New Hampshire Gets It Right on Stimulus Website

State governments are not required by the federal government to post information regarding American Recovery and Reinvestment Act (Recovery Act) spending on their own procurement websites. A POGO review of the procurement websites from all 50 states (plus DC) found that one state—New Hampshire—has been posting original scanned Recovery Act contracts. This provides taxpayers with unprecedented access to important details regarding government spending.

State procurement websites are an important resource for those looking to track Recovery Act spending. This is especially evident in the case of New Hampshire’s procurement website because the resources available at the federal level on Recovery Act spending are not planning to post actual contracts. The actual contracts are important because they detail the full scope of work an entity has been contracted to perform for the government. Those details will enable interested taxpayers and organizations such as POGO to relate contractor performance with the actual scope of work. Such comparisons play an integral role in the ongoing struggle to root out waste, fraud, and abuse in government spending.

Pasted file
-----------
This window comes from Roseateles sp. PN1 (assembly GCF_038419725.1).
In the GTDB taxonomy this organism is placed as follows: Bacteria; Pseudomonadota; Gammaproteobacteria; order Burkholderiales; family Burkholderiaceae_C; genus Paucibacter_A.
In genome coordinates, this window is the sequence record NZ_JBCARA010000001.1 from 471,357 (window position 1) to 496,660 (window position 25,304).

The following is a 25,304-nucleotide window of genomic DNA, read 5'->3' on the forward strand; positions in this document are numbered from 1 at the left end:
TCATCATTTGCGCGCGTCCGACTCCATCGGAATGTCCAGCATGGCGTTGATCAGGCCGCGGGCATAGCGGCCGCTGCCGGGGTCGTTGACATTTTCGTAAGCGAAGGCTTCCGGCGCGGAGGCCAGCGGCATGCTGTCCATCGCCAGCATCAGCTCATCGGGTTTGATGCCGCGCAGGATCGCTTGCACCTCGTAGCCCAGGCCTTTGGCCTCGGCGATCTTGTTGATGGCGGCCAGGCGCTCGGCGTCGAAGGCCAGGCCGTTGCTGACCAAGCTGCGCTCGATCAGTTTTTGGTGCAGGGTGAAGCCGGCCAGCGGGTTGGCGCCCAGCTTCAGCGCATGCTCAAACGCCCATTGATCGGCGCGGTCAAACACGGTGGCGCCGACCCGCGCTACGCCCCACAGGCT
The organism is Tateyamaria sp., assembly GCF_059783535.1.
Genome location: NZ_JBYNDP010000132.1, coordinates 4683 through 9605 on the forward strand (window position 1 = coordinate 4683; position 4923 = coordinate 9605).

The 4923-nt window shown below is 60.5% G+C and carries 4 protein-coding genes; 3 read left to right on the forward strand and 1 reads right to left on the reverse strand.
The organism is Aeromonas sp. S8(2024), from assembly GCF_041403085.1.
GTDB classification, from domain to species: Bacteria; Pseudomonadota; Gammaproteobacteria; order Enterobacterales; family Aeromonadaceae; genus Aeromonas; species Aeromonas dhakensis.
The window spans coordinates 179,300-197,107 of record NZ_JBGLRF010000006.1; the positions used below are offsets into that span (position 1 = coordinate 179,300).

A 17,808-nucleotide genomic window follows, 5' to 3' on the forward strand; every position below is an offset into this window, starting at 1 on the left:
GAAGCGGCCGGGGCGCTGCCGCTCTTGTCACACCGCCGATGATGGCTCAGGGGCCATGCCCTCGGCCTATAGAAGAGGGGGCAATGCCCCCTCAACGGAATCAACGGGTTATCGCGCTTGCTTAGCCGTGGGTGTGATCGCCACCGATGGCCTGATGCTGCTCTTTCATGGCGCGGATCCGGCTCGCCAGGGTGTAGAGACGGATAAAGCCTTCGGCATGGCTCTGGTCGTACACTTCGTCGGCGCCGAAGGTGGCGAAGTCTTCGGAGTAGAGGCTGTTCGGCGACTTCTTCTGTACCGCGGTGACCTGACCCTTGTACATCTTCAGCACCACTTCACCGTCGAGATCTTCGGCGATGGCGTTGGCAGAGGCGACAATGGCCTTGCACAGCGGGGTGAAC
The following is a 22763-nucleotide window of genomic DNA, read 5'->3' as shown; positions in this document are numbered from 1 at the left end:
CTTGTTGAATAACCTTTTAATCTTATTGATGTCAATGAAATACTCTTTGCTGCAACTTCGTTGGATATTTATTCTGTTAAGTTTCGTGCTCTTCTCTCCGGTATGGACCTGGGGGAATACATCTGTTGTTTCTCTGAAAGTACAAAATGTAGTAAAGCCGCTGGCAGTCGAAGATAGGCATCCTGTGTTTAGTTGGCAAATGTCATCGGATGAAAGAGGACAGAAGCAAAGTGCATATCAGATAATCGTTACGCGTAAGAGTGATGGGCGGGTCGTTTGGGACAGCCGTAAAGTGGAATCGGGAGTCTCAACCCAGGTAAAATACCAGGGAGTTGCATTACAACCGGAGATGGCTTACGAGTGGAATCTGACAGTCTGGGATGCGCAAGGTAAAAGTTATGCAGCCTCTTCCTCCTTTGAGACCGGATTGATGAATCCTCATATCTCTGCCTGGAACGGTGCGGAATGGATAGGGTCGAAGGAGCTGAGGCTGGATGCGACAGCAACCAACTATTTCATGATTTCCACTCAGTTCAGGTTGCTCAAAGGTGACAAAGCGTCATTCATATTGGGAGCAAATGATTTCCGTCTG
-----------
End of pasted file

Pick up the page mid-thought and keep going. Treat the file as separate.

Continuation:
State procurement websites can be a useful tool for taxpayers, but the most comprehensive resource on Recovery Act spending is expected to be Beginning October 1, 2009, recipients of Recovery Act funds will start submitting detailed information to the federal government, such as the amount of Recovery Act funds received and the number of jobs created because of those funds. Those submissions will be available for the public to view on and should serve as the most vital resource to taxpayers. POGO recommends the federal government should follow New Hampshire’s lead and require that recipients of Recovery Act funds submit a scanned copy of their actual contracts along with the other required information so that they can be viewed by the public on That action would further aid taxpayers by decreasing the number of resources necessary to view in order to get the whole picture of Recovery Act spending.

POGO’s review has found that in the rare instance actual contracts are posted at the federal level, most are redacted so heavily they serve no use to taxpayers.

This POGO investigation complements Good Jobs First’s July 2009 report, Show us the Stimulus, which evaluated state government Recovery Act websites. A basis for this POGO investigation was Good Jobs First’s 2007 report The State of State Disclosure, which found that “There are perennial scandals about contracts awarded to politically connected bidders rather than to those offering the best deal. To have an informed debate about state procurement practices, the public needs data on contracts that have already been awarded.” Full disclosure of contracts will provide the public with the necessary information to effectively serve as citizen Inspectors General.